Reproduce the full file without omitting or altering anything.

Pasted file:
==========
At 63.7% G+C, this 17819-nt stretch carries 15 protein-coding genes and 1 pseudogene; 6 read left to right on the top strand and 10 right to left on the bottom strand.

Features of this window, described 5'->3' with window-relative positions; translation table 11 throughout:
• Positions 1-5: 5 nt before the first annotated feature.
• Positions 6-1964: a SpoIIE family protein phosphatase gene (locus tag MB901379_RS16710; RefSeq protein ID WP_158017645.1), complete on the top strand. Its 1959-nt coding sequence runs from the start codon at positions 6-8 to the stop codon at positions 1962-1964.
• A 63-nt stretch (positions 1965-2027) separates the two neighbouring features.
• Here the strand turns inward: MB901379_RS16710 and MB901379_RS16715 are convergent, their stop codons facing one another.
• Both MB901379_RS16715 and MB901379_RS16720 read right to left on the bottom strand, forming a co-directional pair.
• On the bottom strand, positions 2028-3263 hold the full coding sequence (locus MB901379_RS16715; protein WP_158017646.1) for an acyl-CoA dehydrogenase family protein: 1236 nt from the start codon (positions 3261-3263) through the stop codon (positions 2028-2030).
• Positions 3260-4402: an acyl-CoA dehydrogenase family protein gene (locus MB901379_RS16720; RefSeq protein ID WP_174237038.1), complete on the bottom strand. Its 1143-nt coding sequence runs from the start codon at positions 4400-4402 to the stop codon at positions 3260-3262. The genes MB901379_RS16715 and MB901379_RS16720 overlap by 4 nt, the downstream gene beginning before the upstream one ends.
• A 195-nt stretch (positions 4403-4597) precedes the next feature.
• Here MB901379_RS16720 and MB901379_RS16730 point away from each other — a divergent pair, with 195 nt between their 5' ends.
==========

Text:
At 63.7% G+C, this 17819-nt stretch carries 15 protein-coding genes and 1 pseudogene; 6 read left to right on the top strand and 10 right to left on the bottom strand.

Features of this window, described 5'->3' with window-relative positions; translation table 11 throughout:
• Positions 1-5: 5 nt before the first annotated feature.
• Positions 6-1964: a SpoIIE family protein phosphatase gene (locus tag MB901379_RS16710; RefSeq protein ID WP_158017645.1), complete on the top strand. Its 1959-nt coding sequence runs from the start codon at positions 6-8 to the stop codon at positions 1962-1964.
• A 63-nt stretch (positions 1965-2027) separates the two neighbouring features.
• Here the strand turns inward: MB901379_RS16710 and MB901379_RS16715 are convergent, their stop codons facing one another.
• Both MB901379_RS16715 and MB901379_RS16720 read right to left on the bottom strand, forming a co-directional pair.
• On the bottom strand, positions 2028-3263 hold the full coding sequence (locus MB901379_RS16715; protein WP_158017646.1) for an acyl-CoA dehydrogenase family protein: 1236 nt from the start codon (positions 3261-3263) through the stop codon (positions 2028-2030).
• Positions 3260-4402: an acyl-CoA dehydrogenase family protein gene (locus MB901379_RS16720; RefSeq protein ID WP_174237038.1), complete on the bottom strand. Its 1143-nt coding sequence runs from the start codon at positions 4400-4402 to the stop codon at positions 3260-3262. The genes MB901379_RS16715 and MB901379_RS16720 overlap by 4 nt, the downstream gene beginning before the upstream one ends.
• A 195-nt stretch (positions 4403-4597) precedes the next feature.
• Here MB901379_RS16720 and MB901379_RS16730 point away from each other — a divergent pair, with 195 nt between their 5' ends.